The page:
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Understanding the Context of Your Organisations ISO Management System

Clause 4.0 of the ISO Management System Standards is about understanding the context of the organisation.  More specifically, clause 4.1 requires the organisation to determine external and internal issues. 

In this blog, we will discuss context, how it is relevant to management systems, and look at what your business must do to comply.

The ISO standards state (in clause 4.1):

The organisation shall determine external and internal issues that are relevant to its purpose and that affect its ability to achieve the intended outcome(s) of its OHS/Quality/Environmental/Integrated management system.

What does this mean?

The reason the standards can be hard to decipher is because the language has to be generic in order to apply across all industries and situations.

So, to figure this out, let’s apply this statement to a fictional company example:

GreatComms is a fibre optic cable hauler with 10 employees and 2 regular subbies.  They regularly purchase goods from FibreSupplies Inc., and all of their work comes from National Fibre Co, who has a direct contract with NBN Co.  NBN Co’s agreement with National Fibre Co contains specific Quality, WHS and Environmental targets, which require robust systems and reporting.  As such, National Fibre Co requires its subcontractors, such as GreatComms, to maintain Quality, Safety and Environmental management systems, as this will ensure they provide high quality fibre installation services, protect the environment, and keep workers safe.

Now, let’s rework the statement from the ISO standards to make it applicable to GreatComms:

The organisation (GreatComms) shall (will) determine external and internal issues that are relevant to its purpose (fibre installation services) and that affect its ability to achieve the intended outcome(s) of its OHS/Quality/Environmental management system (intended outcome being to provide quality fibre installation services, protect the environment and keep workers safe).

Now, lets rework that again into a more specific statement, cutting out the generic language altogether:

GreatComms will determine external and internal issues relevant to fibre installation services that affect our ability to provide high quality fibre installation services, protect the environment, and keep workers safe.

So now we have said we will do this, let’s do it. There are many ways of doing this that will range depending on the size and nature of the company.  ISO 9002, which provides specific guidance and examples on how to implement a quality management system, suggests a simple approach such as brainstorming.  Let’s use this method to develop a list of internal and external issues.  To help us, we’ll re-word our statement once more, into a simple question:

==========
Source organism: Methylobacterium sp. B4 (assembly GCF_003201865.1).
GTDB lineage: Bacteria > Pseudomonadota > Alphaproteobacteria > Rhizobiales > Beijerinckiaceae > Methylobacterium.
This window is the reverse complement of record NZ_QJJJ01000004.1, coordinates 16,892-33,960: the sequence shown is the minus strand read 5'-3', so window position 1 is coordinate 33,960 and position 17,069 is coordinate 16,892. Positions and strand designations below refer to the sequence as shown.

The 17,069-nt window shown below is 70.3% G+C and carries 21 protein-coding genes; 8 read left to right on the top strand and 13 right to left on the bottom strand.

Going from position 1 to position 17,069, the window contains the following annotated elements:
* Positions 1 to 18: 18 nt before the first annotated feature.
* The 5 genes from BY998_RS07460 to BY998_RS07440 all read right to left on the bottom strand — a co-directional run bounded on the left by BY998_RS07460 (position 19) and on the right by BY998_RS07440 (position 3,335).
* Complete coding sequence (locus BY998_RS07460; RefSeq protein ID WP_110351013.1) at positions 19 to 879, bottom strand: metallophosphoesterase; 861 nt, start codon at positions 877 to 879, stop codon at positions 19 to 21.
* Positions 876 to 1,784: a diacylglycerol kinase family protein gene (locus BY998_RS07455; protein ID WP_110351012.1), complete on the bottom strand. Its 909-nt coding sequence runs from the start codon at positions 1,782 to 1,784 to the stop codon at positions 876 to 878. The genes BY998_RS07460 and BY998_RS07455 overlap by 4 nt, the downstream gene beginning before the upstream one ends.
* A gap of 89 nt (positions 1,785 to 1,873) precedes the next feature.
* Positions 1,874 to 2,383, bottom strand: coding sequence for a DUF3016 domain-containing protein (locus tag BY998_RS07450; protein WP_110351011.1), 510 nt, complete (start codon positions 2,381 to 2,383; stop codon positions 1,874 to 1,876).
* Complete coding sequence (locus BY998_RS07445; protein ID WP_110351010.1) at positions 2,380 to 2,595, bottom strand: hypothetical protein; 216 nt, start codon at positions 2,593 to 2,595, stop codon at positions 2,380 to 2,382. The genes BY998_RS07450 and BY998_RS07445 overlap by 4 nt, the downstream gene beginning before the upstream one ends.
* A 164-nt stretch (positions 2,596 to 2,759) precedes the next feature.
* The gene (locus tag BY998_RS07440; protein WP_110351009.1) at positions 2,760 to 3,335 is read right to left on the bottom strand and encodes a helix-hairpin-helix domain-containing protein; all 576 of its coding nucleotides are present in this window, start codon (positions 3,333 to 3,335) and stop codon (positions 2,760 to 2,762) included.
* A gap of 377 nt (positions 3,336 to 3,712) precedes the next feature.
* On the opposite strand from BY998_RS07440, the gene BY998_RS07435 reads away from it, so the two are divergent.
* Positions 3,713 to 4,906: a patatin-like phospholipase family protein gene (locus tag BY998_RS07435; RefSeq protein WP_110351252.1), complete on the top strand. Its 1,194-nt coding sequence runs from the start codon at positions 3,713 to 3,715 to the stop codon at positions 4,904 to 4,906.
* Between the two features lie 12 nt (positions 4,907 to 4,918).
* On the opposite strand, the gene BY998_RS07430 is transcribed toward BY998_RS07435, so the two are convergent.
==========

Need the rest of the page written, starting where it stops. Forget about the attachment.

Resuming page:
What are the things that will impact GreatComms’ ability to provide high quality fibre installation services, protect the environment, and keep workers safe?

Here is what the list may look like.  And remember, this is brainstorming.  We don’t worry about coming up with perfectly correct answers – to some degree, there’s no right or wrong.  We’re just going to make the list!

  • Availability of high-quality cable
  • Safe, high-quality tools
  • Safe, reliable cable-hauling plant and equipment
  • Environmental impact of the plant and equipment we use
  • Competent, reliable employees
  • Competent, reliable subcontractors
  • An understanding of NBN’s installation standards
  • An understanding of our WHS legal obligations (Acts, Regs, Codes of Practice, etc.)
  • An understanding of our Environmental legal obligations (EPA Act, etc.)
  • Price-wars with competitors
  • Cash flow
  • Industry knowledge of cable hauling practises and technologies

So, there we have it.  By writing down this list, we have determined internal and external issues that are relevant to our purpose and that affect our ability to achieve the intended outcomes of our Quality, WHS and Environmental management systems.

Is it a perfect list?  Is it exhaustive?  Maybe, maybe not.  But that doesn’t matter.  This part of the standard is not black and white, so the main thing is to make a start.  The best thing is, by following this process, we are well on our way to determining interested parties, their needs, and expectations.  We will cover that in depth in a future blog, but briefly, from the list above, it’s easy to identify interested parties will include:

  • Suppliers (of cable, tools, plant and equipment)
  • Employees
  • Subcontractors
  • Customers
  • Fibre network owners
  • WHS authority
  • Environmental Authority
  • Competitors
  • Training providers

Hopefully this has been helpful.  Why not have a go at following this process to make a list of your own internal and external issues and see if you can use it to determine relevant interested parties.

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